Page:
"Over all this section, in the morning the spoiler's hand had not touched the farm buildings or the fences; the corn stood unbroken and green in the fields; and the leaves on the trees were beginning to blush with the tints of early autumn. At night, that peaceful country landscape had been sadly marred by the day of strife. Houses (some of them) had been shattered by shot from both sides, and the gathered crops had been burned by exploding shells. Fences had been broken down and the fields trampled by hurrying battalions until they looked as if they had been swept by a tornado. Fields of standing corn had been torn to shreds and cut away by volleys of musketry and blasts of canister until there were but few stalks left standing. The shrubs and bushes where the batteries had stood when in action were leaflets, scorched, blackened, and burned; fences had been demolished; the ground furrowed and the trees split, splintered, and torn by the missiles they had started on missions of destruction.
"This wasteful and widespread destruction of inanimate things -- great as it was -- was greatly exceeded by the awful destruction of human life. The green sward had been stained by a brighter crimson than nature gives to the dying leaves -- by the blood of the day's sacrifice from more than twenty-two thousand victims (counting both sides). About 4,000 of these were dead or dying.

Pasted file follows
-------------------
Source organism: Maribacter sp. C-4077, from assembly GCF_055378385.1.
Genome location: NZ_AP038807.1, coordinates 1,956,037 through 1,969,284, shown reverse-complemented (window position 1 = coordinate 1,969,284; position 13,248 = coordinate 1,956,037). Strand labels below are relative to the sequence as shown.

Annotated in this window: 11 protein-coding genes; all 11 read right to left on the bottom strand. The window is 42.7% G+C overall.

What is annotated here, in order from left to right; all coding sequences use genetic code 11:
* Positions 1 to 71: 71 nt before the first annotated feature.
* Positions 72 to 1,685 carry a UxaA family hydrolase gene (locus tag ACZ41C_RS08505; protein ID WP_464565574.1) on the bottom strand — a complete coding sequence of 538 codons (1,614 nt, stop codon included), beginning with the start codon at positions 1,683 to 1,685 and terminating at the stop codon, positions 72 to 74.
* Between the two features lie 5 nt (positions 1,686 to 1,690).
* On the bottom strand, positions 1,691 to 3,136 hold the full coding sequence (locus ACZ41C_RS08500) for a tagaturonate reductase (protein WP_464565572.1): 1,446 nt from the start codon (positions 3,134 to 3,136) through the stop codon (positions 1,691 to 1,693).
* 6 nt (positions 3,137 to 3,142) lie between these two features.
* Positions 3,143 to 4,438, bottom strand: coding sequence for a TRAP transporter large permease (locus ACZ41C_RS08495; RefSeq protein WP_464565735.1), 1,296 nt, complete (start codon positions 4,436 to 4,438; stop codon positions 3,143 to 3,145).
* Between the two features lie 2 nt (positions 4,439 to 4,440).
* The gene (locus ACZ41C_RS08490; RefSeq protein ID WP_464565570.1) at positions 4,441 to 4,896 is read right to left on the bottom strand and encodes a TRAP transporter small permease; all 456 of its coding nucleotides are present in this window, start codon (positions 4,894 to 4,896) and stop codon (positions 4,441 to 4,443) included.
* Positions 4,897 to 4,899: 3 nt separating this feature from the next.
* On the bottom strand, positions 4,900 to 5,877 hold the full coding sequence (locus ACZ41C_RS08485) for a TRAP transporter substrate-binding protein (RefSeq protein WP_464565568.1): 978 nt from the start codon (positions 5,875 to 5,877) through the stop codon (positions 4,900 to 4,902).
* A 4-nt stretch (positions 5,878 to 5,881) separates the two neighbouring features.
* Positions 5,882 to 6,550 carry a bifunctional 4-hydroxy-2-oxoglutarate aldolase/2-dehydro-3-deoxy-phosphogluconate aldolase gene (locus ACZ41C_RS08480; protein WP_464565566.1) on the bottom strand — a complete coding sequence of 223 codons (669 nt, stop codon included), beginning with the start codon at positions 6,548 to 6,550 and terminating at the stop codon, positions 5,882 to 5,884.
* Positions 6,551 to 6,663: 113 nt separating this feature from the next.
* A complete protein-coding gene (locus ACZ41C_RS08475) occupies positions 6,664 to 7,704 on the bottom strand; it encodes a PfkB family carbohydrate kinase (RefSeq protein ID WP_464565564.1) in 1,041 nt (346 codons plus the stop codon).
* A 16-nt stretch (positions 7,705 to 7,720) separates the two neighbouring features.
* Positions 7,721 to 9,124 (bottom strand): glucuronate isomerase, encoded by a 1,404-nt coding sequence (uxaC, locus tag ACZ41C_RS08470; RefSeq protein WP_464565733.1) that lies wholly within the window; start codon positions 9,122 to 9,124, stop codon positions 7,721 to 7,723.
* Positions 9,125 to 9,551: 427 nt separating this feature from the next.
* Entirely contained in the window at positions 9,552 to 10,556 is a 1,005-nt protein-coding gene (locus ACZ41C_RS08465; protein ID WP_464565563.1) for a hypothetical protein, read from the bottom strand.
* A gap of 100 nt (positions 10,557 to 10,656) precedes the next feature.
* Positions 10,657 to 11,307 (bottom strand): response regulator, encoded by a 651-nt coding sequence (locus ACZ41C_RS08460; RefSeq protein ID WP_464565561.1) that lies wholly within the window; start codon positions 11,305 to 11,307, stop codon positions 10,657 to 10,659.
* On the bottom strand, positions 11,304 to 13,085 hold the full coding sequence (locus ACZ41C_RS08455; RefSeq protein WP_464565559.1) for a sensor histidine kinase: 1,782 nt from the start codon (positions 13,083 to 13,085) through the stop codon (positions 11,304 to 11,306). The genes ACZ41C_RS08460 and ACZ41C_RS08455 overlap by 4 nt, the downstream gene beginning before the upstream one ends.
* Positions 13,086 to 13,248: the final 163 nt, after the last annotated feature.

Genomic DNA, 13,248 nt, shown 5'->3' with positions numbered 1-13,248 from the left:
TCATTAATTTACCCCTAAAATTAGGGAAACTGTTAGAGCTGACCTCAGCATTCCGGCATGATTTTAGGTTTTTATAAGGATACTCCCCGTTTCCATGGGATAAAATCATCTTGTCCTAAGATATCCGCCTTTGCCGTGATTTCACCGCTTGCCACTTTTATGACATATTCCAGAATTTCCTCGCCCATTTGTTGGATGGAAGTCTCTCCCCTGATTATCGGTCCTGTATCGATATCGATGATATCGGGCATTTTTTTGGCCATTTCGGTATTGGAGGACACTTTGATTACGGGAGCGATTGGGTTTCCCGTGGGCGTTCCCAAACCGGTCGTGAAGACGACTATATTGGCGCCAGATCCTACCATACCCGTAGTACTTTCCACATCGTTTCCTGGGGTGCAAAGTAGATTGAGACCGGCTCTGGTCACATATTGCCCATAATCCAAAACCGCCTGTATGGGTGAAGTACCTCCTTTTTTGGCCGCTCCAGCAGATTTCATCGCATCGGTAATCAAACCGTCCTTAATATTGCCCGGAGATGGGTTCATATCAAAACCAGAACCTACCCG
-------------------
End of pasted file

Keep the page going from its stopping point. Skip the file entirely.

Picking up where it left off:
"When the fighting had subsided to a degree that further serious movements were not expected, preparations for the night and any emergency of the morning were made. For the dead, whose "bodies were out of pain and souls out of prison," there was nothing but burial. On a battlefield, there are more pitiful sights than the dead and more urgent matters than the disposal of their remains -- even when the bullets cease to fly and the shells to burst. The wounded have the right to the first care, and always receive it....
"When all has been done that is possible under existing conditions to do, the amount of unrelieved suffering is still something to touch the most callous nature.
"It is not to the dead and wounded alone that all the suffering of the day has come. Is there not something to be said for those who escaped the casualty list but have shared in all the movements and dangers of the day and have had a 'fighting edge' on for the last 18 or 20 hours? Coffee, crackers and pork before two o'clock that morning is all they have eaten for 24 hours -- except a cracker perhaps while lying in line....
"Now that the crisis for the day was over and darkness veiled our movements, there was reaction from the tremendous mental strain, and defrauded physical nature demands relief. The rolls were called and inquiries made about the missing ones -- as to time, place, and by whom they were last seen -- and what their condition was. It is in this way that the losses of a day's fighting are estimated and reports made. Then -- unless it is certain that they are already cared for or are in the hands of the enemy -- interested comrades try to find and relieve them."
James A. Wright
No More Gallant A Deed, pp. 203-204